Norman was born in Heaton Norris, the son of Thomas and Belsedha. When the National Census was taken in 1901, the family was living at 53 Penny Lane, Stockport, where 48 year old Thomas earned his living as a labourer. Also in the house was his 17 year old stepdaughter, Mary and their five children - Arnold (13), Georgina (9), Norman (7), Bethsheda (5, known as Bessie) and Evelyn (3). It's thought they would have another daughter who they would call Lena.
At some point Norman married but this did not deter him from volunteering for the army within days of war being declared in August 1914 and will have gone abroad with the newly formed 7th Battalion in July 1915.
In May 1916, the Borderers were in a position known as the "Kink", near "Hill 70" and the village of Mazingarbe. The area had been captured after hard fighting the previous September at the Battle of Loos, in which Norman will have seen his first major attack.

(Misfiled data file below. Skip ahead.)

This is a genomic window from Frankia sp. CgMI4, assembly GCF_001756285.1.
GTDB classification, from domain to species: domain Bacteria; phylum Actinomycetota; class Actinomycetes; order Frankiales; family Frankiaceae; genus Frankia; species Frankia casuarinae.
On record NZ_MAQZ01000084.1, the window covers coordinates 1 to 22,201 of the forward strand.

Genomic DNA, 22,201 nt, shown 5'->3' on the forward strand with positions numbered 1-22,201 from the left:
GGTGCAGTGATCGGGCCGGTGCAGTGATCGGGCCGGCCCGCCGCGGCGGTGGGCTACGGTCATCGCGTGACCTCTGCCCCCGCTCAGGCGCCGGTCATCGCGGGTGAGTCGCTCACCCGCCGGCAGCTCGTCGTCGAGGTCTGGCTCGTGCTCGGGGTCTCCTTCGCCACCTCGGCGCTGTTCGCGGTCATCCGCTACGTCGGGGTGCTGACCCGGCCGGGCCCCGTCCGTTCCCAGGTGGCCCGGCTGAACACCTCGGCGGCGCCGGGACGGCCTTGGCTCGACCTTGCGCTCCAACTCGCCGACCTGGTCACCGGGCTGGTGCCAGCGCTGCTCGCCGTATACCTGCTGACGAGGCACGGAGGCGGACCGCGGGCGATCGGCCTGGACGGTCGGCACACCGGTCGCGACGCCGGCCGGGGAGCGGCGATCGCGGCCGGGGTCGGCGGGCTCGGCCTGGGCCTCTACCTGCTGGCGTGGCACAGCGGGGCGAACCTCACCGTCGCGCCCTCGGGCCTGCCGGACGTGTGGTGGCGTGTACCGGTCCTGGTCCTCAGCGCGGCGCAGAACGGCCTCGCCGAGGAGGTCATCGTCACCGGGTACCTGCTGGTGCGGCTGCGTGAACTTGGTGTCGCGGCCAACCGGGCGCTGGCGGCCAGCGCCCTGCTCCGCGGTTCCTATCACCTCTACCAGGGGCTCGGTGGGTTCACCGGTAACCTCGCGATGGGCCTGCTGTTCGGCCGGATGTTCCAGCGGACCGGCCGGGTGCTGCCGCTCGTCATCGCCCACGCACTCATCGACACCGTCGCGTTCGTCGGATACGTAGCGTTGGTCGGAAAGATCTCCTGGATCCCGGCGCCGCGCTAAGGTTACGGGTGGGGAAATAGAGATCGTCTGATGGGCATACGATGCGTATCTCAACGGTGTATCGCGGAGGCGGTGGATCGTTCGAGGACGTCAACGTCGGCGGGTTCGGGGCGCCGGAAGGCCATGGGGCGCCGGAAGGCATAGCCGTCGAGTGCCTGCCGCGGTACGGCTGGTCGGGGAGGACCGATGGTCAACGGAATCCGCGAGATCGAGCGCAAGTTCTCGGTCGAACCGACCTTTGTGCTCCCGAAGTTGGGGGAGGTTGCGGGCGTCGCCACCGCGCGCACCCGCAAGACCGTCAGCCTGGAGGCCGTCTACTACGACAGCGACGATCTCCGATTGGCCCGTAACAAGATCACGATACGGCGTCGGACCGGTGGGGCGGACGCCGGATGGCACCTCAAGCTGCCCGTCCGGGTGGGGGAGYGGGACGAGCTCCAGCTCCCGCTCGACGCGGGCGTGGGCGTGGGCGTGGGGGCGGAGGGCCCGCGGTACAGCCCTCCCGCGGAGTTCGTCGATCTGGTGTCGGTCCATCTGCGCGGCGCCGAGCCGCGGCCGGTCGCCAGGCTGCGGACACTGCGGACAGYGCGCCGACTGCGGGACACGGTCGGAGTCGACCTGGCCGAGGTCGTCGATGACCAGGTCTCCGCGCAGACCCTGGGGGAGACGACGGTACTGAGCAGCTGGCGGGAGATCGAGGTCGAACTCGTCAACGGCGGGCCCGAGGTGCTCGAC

In the early morning of the 11 May, the enemy opened up a heavy bombardment of the front line trenches. This continued all day, playing backwards and forwards between the front and support trench sytems. At 6pm, the barrage became extremely heavy and was followed by a localised attack by German infantry. One shell directly hit Battalion HQ, killing or injuring everyone in the dug-out. The Borderers tried to counter-attack but were unsuccessful and had to completely withdraw from the "Kink", leaving it in enemy hands which they then incorporated into their front line.
22 men were killed during the day, including Norman and Leonard Austin. Both men were originally posted as "missing" and it was not until March 1917 that Norman was confirmed to be dead. Unlike many men posted as missing, their bodies must have been discovered. Perhaps they were buried in the HQ dug-out and were only found, months later, when troops were digging new trenches. The Cemetery in which Leonard & Norman are buried contained only a few graves until after the Armistice. It is likely, therefore, that they were originally buried elsewhere and were re-interred as the small frontline burial areas were returned to civilian use.
The local newspaper, reporting his death, noted that his family was now living at 190 Old Road, Heaton Norris. His brother Arnold was also serving in the army at that time.
By the early 1920s, when the War Graves Commission was collating its casualty information, his widow had remarried and was now Mrs B Lody, living at 42 Lancashire Hill, Stockport.